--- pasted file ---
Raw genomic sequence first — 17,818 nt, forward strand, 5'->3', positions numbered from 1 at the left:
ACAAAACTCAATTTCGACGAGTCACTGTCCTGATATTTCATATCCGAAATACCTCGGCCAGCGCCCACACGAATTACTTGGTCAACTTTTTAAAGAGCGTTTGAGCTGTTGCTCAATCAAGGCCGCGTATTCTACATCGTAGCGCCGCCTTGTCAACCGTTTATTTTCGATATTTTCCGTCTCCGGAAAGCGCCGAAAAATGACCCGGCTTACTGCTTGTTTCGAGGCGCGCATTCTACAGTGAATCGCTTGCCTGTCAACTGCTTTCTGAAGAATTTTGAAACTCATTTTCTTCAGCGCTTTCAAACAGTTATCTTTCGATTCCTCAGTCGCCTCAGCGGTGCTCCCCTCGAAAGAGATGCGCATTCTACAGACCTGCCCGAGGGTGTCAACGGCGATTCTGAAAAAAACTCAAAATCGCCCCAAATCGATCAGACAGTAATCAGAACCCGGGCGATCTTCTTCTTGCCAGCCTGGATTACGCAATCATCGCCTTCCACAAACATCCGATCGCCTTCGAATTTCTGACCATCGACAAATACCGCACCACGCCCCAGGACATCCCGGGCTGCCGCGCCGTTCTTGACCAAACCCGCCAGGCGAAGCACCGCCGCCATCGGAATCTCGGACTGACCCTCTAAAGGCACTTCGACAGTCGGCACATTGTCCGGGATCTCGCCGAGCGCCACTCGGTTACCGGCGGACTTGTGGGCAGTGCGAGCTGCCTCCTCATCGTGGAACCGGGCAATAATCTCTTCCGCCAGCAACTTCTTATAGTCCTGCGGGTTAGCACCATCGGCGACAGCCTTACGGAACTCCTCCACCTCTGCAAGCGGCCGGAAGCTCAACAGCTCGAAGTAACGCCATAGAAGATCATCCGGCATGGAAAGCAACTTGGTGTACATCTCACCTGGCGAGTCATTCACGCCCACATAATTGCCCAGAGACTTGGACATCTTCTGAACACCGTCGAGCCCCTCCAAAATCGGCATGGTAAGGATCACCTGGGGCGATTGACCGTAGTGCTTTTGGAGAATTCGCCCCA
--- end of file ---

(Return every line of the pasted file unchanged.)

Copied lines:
Raw genomic sequence first — 17,818 nt, forward strand, 5'->3', positions numbered from 1 at the left:
ACAAAACTCAATTTCGACGAGTCACTGTCCTGATATTTCATATCCGAAATACCTCGGCCAGCGCCCACACGAATTACTTGGTCAACTTTTTAAAGAGCGTTTGAGCTGTTGCTCAATCAAGGCCGCGTATTCTACATCGTAGCGCCGCCTTGTCAACCGTTTATTTTCGATATTTTCCGTCTCCGGAAAGCGCCGAAAAATGACCCGGCTTACTGCTTGTTTCGAGGCGCGCATTCTACAGTGAATCGCTTGCCTGTCAACTGCTTTCTGAAGAATTTTGAAACTCATTTTCTTCAGCGCTTTCAAACAGTTATCTTTCGATTCCTCAGTCGCCTCAGCGGTGCTCCCCTCGAAAGAGATGCGCATTCTACAGACCTGCCCGAGGGTGTCAACGGCGATTCTGAAAAAAACTCAAAATCGCCCCAAATCGATCAGACAGTAATCAGAACCCGGGCGATCTTCTTCTTGCCAGCCTGGATTACGCAATCATCGCCTTCCACAAACATCCGATCGCCTTCGAATTTCTGACCATCGACAAATACCGCACCACGCCCCAGGACATCCCGGGCTGCCGCGCCGTTCTTGACCAAACCCGCCAGGCGAAGCACCGCCGCCATCGGAATCTCGGACTGACCCTCTAAAGGCACTTCGACAGTCGGCACATTGTCCGGGATCTCGCCGAGCGCCACTCGGTTACCGGCGGACTTGTGGGCAGTGCGAGCTGCCTCCTCATCGTGGAACCGGGCAATAATCTCTTCCGCCAGCAACTTCTTATAGTCCTGCGGGTTAGCACCATCGGCGACAGCCTTACGGAACTCCTCCACCTCTGCAAGCGGCCGGAAGCTCAACAGCTCGAAGTAACGCCATAGAAGATCATCCGGCATGGAAAGCAACTTGGTGTACATCTCACCTGGCGAGTCATTCACGCCCACATAATTGCCCAGAGACTTGGACATCTTCTGAACACCGTCGAGCCCCTCCAAAATCGGCATGGTAAGGATCACCTGGGGCGATTGACCGTAGTGCTTTTGGAGAATTCGCCCCA